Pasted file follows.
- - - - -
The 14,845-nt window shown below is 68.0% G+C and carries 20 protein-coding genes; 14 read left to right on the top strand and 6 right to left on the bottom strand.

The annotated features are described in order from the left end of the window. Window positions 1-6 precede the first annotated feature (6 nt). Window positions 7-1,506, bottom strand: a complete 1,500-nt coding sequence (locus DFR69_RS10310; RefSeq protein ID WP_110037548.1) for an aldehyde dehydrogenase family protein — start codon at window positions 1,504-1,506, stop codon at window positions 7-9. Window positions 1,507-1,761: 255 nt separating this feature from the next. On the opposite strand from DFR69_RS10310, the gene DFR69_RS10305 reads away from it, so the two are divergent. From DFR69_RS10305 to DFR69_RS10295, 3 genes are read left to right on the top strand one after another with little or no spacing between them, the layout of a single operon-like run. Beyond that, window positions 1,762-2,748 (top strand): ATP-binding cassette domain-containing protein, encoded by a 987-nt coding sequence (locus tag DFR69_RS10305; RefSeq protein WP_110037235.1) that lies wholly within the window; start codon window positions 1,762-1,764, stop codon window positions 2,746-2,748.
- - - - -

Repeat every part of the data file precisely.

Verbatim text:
The 14,845-nt window shown below is 68.0% G+C and carries 20 protein-coding genes; 14 read left to right on the top strand and 6 right to left on the bottom strand.

The annotated features are described in order from the left end of the window. Window positions 1-6 precede the first annotated feature (6 nt). Window positions 7-1,506, bottom strand: a complete 1,500-nt coding sequence (locus DFR69_RS10310; RefSeq protein ID WP_110037548.1) for an aldehyde dehydrogenase family protein — start codon at window positions 1,504-1,506, stop codon at window positions 7-9. Window positions 1,507-1,761: 255 nt separating this feature from the next. On the opposite strand from DFR69_RS10310, the gene DFR69_RS10305 reads away from it, so the two are divergent. From DFR69_RS10305 to DFR69_RS10295, 3 genes are read left to right on the top strand one after another with little or no spacing between them, the layout of a single operon-like run. Beyond that, window positions 1,762-2,748 (top strand): ATP-binding cassette domain-containing protein, encoded by a 987-nt coding sequence (locus tag DFR69_RS10305; RefSeq protein WP_110037235.1) that lies wholly within the window; start codon window positions 1,762-1,764, stop codon window positions 2,746-2,748.